We eat a lot of chili peppers in our house. A lot. It’s not often that I run to the grocery store and leave without a couple extra, just in case we’re running low at home. At the farmers market, I fawn over the many varieties available and often leave with my bag full of a rainbow of peppers.
Like most ingrained habits, I blame my mother.
My mamma ate fire
My mom grew up in the White Mountains of Arizona, close to the border of New Mexico. As such, she grew up eating and making some of the best southwestern food on earth. Even after moving to the Pacific Northwest, my mom would have a few cases of hatch chilies shipped in each year from New Mexico that she would roast and preserve to be used in enchiladas, Navajo tacos, chilis, tacos, and salsas throughout the year.
Mom didn’t stop at the mild hatch. She was an equal opportunity chili opportunist and liked to take it up a notch or 7 when she cooked. It was well known that her breakfast hash would melt your face off. I regularly looked across the table at dinners to see sweat literally rolling down my brother’s face while eating her red enchiladas, and I could regularly find her standing in front of the fridge eating hot marinated peppers right out of the jar like they were pickles. I’ve never been able to match her tolerance for heat, but I have inherited her love of chili peppers and the flavors they can bring to a dish – just on a much less mouth-burny level.
I especially love the classic jalapeno and the magic they create with these Jalapeno Poppers with Sausage and Cream Cheese.
Did you know that chili peppers aren’t all spicy? Technically sweet peppers like the bell pepper, banana peppers, and pimento are all types of chili peppers. Their capsaicin (the naturally occurring compound that is responsible for a pepper’s heat) levels are just much lower; or in the case of the bell, non-existent.
You may have also heard that a pepper’s capsaicin is found in the seeds. This is only sort of true. The capsaicin is actually found in the highest concentrations in the pith and ribs of the pepper (the white part that is often removed in partial or full). The seeds are surrounded by the pith and ribs and, therefore, are often spicy due to close contact. So, if you want to lessen the heat of a pepper a bit, scrape as much of the white pith and ribs out as you can.
Plan on wearing gloves or popping your hand into a sandwich bag to clean out the seeds, pith, and ribs when you make these Jalapeno Poppers with Sausage and Cream Cheese. If you like to live dangerously and go hand commando, just remember that the capsaicin will linger on your skin for a long time. I have not yet found a successful way to wash it out of my skin and it does not feel great when you go to remove your contacts before bed.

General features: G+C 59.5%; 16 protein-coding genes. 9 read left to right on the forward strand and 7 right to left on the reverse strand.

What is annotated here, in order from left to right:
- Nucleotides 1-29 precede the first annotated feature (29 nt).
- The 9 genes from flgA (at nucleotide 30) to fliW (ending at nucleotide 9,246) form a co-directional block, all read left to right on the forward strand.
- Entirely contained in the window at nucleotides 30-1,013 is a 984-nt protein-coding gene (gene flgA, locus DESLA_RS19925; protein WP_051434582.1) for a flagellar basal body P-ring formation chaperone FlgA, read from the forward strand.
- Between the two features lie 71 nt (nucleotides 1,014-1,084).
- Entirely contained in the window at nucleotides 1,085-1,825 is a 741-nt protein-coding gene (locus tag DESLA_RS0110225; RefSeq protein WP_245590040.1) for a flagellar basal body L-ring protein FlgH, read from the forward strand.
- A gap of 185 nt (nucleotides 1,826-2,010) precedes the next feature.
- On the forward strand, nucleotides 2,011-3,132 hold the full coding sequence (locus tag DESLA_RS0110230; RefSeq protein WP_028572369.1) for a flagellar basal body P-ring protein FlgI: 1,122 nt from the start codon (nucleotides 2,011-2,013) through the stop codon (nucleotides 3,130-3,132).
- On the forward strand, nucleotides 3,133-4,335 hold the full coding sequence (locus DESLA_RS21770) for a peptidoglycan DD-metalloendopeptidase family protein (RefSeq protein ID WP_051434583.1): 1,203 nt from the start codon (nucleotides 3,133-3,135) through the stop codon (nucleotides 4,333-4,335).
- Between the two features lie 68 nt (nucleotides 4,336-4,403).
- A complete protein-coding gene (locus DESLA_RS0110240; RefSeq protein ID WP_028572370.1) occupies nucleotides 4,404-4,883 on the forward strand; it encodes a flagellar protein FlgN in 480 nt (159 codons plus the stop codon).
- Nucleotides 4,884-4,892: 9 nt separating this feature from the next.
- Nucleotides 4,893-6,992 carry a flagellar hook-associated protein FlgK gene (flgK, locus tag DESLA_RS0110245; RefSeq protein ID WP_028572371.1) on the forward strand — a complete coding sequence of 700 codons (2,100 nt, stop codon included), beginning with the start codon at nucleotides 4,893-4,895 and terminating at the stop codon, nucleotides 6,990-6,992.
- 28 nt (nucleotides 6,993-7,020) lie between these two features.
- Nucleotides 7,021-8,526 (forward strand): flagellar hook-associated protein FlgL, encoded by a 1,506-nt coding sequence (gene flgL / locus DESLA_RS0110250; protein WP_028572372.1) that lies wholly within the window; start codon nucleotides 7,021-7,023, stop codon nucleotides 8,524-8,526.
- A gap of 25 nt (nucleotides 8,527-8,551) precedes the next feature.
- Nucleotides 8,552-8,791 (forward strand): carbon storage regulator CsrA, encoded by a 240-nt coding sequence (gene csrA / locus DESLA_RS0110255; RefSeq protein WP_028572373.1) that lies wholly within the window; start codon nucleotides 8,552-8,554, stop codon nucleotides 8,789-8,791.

A note for special diets
These Jalapeno Poppers with Sausage and Cream Cheese are grain-free, gluten-free, Keto, and can easily be made SIBO-friendly (if you choose to use a lactose-free cream cheese).
Jalapeno Poppers with Sausage and Cream Cheese
Yield about 40 halves
- 1 lb jalapenos (about 20)
- 1 lb Italian sausage, ground
- 8 oz cream cheese, softened (I prefer Green Valley Organics Lactose-Free)
- 1 1/2 cups cheddar cheese, shredded (1/2 cup reserved)
- 1 cup green onions, chopped
- Preheat oven to 375 degrees F (190 C). Line a large baking tray with parchment paper or a silicone baking sheet.
- On a cutting board, slice the top of each jalapeno just under the stem, then slice them in half length-wise. Scoop out all of the seeds, taking as much of the white pith and ribs as you prefer. I always like to give my peppers an extra rinse afterward, to make sure all the seeds have come out.
- Pop the seeded jalapeno halves onto the baking tray, lining them up with their empty bellies exposed. Set to the side.
- In a large skillet or saute pan, brown the sausage, breaking it up with your spatula as you go.
- Add the green onions, softened cream cheese, and 1 cup of the cheddar cheese to the pan, reserving the remaining 1/2 cup cheddar for later.
- Once the filling has been adequately combined, remove from heat.
- Spoon the filling into each jalapeno half.
- Sprinkle the remaining 1/2 cup cheddar cheese across the tops of each popper.
- Pop that beautiful tray in the oven for 25-30 minutes. I usually pull them out when the edges of the pepper start to look slightly darker and the cheese is melted, but not so late that the pepper is supremely squishy - I like to keep a bit of crunch!
If you're not a fan of pork, these are also great with ground beef or ground turkey and some Italian herbs; basil, oregano, thyme, cilantro, and rosemary are all nice choices. If you are opting for a meat-free version, these are wonderful just simply stuffed with a mixture of cream cheese, cheddar cheese, herbs, and green onion.
Courses Appetizers & Bites, Mains
Serving Size 2 halves
Amount Per Serving
% Daily Value
Total Fat 13 g
Saturated Fat 6 g
Cholesterol 41 mg
Sodium 266 mg
Total Carbohydrates 3 g
Sugars 1 g
Protein 6 g
* Percent Daily Values are based on a 2,000 calorie diet. Your daily values may be higher or lower depending on your calorie needs.